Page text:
The day I graduated

That’s right! I successfully graduated from my master’s program and with this last post, I want to share all about the experience of my thesis defense and how I prepared for it.

Before I begin, I want you to know that the process is different for everyone depending on their field of study and further, each person has their own style of preparation that works best for them. With this post, I am just sharing my own experience.

The process went like this: First I gave a public presentation, then there was a question-answer session with the audience. After that, I had a closed session of question-answer with my committee. Then, after some deliberating amongst themselves in private, the committee decided my grade. Here’s how I prepared for my defense.

The presentation
I had about 30 minutes to present my work of about 8 and a half months. I had to think very hard about what I wanted to present and how. Some tips I followed were:
1. While making my slides, I started by putting in the most important results first and then building my story to support those results using the methodology, objective, etc.
2. I tried to use as little words as possible in the slides. I used pictures and flowcharts to substitute sentences.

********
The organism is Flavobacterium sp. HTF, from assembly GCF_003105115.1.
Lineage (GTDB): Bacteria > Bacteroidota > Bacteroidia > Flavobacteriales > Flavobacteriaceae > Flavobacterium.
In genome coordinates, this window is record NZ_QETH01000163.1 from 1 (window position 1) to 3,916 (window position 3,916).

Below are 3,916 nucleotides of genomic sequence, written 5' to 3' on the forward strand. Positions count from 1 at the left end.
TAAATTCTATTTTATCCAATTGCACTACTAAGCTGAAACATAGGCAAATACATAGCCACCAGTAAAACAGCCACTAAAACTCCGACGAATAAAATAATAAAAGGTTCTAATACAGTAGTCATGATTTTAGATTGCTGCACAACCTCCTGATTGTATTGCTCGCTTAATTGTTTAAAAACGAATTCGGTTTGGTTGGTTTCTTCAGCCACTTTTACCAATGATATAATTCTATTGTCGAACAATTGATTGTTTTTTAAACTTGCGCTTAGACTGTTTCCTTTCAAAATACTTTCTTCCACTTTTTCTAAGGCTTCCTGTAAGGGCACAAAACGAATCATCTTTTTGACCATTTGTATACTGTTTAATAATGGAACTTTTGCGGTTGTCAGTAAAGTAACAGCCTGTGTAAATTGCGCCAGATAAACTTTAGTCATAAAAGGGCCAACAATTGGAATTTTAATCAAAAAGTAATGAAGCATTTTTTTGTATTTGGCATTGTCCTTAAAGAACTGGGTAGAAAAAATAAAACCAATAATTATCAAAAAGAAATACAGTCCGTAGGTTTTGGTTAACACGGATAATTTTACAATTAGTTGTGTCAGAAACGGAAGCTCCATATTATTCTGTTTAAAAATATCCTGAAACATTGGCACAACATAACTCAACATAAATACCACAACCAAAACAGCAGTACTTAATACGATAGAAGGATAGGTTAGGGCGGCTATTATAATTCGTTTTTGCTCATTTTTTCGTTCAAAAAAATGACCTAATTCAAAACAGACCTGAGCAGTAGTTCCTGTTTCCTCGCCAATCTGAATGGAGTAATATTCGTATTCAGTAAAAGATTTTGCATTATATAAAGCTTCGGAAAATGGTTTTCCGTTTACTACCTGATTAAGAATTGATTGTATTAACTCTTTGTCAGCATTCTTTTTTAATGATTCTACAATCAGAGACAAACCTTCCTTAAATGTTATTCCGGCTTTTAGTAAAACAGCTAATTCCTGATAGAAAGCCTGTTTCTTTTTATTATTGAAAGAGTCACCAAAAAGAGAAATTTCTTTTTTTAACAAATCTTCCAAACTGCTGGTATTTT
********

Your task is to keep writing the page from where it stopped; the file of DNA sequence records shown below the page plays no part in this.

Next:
3. I got feedback from my supervisor, which was extremely helpful in improving my presentation and boosting my confidence.

The public question-answer session
After presenting, I received some questions from the audience present about my project. Some examples of the questions that I noticed can be asked are:
1. Regarding some assumptions that I might have used in my project.
2. Regarding some issues/scenarios that they feel might affect the work.
3. Regarding some practical aspects like cost, etc.

The closed question-answer session
After the short public question-answer session, I had a closed question-answer session with my committee where they further investigated the work by asking me questions about my assumptions, my logic behind some execution steps, the results, etc.

For both these question-answer sessions, my preparation involved critically reviewing my report, acknowledging some areas that might need more explanation and meeting my committee members in advance to discuss my work and getting to know their perspective beforehand.

Grade announcement
After the closed question-answer session with my committee, the committee deliberated my work and my performance in private, and then called me in to tell me my grade and give me some more precious feedback. After that, I called in the rest of the audience and I was given my degree certificate! We ended the session with some pictures and a lot of good wishes.